RESPONSE PAPER – SLAVE REDEMPTION IN SUDAN
This article discusses the slave redemption program that was developed after the National Islamic Front (NIF), from Northern Sudan, had started to re-engage in the slave trade, in 1989. It provided background information on the raising of funds to buy back slaves led predominately by Christian Solidarity International (CSI). The actions of both groups created a situation of supply and demand.
When the slave trade had been re-established the NIF would sell the slaves for as low as $15. Once word of the enslavement of Sudanese citizens, specifically members of the Dinka tribe, had reached the outside world, humanitarian groups got involved. The development of the “slave redemption” program changed how business was conducted in Sudan, with respect to slaves.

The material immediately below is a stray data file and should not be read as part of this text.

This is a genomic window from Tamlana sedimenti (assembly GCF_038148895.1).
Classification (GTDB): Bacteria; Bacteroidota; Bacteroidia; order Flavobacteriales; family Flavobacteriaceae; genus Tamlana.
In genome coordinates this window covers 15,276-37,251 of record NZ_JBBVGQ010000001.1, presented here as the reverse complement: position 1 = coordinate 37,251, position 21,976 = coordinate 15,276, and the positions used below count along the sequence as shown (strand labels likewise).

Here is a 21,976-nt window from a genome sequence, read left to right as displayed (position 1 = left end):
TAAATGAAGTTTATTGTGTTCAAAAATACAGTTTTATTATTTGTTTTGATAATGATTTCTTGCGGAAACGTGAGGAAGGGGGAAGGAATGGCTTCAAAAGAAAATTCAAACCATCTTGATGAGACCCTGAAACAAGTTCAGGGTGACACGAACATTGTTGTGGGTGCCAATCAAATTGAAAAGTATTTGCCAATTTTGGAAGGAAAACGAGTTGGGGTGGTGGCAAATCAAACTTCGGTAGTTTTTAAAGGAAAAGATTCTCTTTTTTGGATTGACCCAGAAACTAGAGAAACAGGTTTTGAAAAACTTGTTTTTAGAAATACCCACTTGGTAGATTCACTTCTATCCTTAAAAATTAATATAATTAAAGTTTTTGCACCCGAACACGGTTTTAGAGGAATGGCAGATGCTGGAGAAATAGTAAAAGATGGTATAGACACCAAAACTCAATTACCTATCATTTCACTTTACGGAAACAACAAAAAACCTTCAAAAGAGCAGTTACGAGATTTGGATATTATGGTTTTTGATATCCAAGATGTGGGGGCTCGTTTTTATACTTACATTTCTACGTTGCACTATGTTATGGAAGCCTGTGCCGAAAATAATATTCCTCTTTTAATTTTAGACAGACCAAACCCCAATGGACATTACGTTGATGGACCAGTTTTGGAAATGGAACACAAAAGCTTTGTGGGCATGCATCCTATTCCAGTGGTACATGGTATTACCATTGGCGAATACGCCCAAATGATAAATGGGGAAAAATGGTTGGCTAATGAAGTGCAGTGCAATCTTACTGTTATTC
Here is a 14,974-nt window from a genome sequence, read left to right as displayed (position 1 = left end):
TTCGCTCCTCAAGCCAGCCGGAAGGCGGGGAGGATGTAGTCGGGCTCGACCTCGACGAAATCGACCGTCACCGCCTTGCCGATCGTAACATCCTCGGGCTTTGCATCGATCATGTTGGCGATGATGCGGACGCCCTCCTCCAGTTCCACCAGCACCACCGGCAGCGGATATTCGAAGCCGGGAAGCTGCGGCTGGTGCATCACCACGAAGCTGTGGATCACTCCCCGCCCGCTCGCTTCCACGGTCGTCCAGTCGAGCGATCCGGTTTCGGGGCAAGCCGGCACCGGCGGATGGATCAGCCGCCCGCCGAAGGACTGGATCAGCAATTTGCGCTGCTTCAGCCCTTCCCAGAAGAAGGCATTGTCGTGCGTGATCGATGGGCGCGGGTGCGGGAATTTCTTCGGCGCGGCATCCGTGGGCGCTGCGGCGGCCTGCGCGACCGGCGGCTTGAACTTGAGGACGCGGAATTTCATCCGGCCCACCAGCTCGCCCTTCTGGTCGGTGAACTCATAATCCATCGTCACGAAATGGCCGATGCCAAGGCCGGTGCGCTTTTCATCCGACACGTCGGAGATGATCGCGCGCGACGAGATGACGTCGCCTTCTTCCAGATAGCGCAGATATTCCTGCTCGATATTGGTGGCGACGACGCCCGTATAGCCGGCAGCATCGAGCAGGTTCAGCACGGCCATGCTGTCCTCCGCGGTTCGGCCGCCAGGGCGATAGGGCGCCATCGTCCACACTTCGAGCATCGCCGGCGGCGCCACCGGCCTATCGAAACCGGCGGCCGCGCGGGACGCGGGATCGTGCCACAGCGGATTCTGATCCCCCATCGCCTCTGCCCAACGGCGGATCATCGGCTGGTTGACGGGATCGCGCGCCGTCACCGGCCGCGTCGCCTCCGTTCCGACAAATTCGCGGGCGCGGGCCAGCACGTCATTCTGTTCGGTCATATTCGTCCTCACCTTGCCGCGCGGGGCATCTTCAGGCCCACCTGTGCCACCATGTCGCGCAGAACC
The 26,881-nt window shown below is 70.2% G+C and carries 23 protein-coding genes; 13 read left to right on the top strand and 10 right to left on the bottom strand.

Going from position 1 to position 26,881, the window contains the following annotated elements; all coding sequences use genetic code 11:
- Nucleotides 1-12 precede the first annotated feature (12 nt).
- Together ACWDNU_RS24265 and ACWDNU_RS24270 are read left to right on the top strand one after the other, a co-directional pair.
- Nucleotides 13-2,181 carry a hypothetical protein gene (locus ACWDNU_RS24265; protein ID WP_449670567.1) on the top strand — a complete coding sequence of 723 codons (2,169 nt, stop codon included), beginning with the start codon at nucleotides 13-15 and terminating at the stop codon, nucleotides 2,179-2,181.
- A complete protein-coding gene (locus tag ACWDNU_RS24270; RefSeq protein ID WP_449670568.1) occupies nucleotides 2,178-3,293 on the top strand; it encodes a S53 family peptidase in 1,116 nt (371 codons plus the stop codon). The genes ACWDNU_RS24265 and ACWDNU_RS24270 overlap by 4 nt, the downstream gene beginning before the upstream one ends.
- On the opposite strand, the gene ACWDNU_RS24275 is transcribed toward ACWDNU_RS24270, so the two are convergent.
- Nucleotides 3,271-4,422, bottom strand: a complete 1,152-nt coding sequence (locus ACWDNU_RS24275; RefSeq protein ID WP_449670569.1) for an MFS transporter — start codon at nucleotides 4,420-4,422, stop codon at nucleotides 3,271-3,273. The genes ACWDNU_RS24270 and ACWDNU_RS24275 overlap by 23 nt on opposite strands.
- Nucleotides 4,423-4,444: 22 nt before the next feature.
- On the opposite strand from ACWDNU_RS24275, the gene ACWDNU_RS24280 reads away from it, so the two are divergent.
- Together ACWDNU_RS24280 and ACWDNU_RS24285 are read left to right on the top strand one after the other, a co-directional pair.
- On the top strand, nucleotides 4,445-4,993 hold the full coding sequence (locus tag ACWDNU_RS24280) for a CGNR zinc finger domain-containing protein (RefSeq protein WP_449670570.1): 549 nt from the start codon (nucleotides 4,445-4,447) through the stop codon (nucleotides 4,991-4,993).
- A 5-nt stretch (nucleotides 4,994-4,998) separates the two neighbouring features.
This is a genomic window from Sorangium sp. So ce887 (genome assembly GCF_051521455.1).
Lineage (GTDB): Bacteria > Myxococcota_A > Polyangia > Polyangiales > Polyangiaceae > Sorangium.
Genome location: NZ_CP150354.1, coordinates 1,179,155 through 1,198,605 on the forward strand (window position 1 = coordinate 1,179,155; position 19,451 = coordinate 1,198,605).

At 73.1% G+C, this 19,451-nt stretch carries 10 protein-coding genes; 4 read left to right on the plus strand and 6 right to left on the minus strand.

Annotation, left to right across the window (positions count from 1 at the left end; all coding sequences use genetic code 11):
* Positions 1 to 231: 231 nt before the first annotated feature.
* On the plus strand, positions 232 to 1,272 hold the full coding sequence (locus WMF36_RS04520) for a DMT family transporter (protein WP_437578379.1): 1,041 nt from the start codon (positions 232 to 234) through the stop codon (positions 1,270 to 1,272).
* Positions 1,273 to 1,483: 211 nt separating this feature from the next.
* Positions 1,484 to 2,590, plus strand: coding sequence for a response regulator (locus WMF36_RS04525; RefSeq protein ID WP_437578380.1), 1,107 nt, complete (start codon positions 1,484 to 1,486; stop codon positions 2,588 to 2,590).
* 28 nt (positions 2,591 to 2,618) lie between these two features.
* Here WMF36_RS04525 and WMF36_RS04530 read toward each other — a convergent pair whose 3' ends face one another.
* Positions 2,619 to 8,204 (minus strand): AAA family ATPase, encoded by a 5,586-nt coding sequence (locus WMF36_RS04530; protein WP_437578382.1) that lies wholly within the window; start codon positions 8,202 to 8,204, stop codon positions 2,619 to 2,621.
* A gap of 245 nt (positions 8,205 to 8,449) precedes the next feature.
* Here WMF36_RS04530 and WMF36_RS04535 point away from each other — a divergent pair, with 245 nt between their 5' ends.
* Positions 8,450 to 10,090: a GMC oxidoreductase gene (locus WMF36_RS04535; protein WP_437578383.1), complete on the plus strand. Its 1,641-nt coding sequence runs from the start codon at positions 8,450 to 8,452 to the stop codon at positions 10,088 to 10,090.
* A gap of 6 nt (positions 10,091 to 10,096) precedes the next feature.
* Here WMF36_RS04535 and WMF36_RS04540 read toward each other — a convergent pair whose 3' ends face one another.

The slave redemption program created a situation where the price, for the sale of slaves, rose from $15 to a range of $50 to $100 for slaves. This increase in the price for slaves led to, in most cases, a market, for the old slave owners, where it became too costly to hold slaves. Thus, this led to owners selling them to the redeemers. This situation increased the demand for slaves to be freed, by groups such as CIF. However, the desires of the redeemers also led to an increase in supply. The slave traders would enslave more people in order to meet the demand for slaves to be freed. This demand led to a requirement to increase the number of people capturing slaves to fulfill supply needs. A vicious circle was created, by the redeemers, which made the trade in slaves’ big business. A problem had been exasperated by those trying to solve the problem. There had been, prior to slave redemption, situations in which owners freed slaves when they were no longer of any value to owners. However, once the redemption program was in place they were kept because they now had value. There was also a side industry created where ‘fake slaves’ were used to garner...
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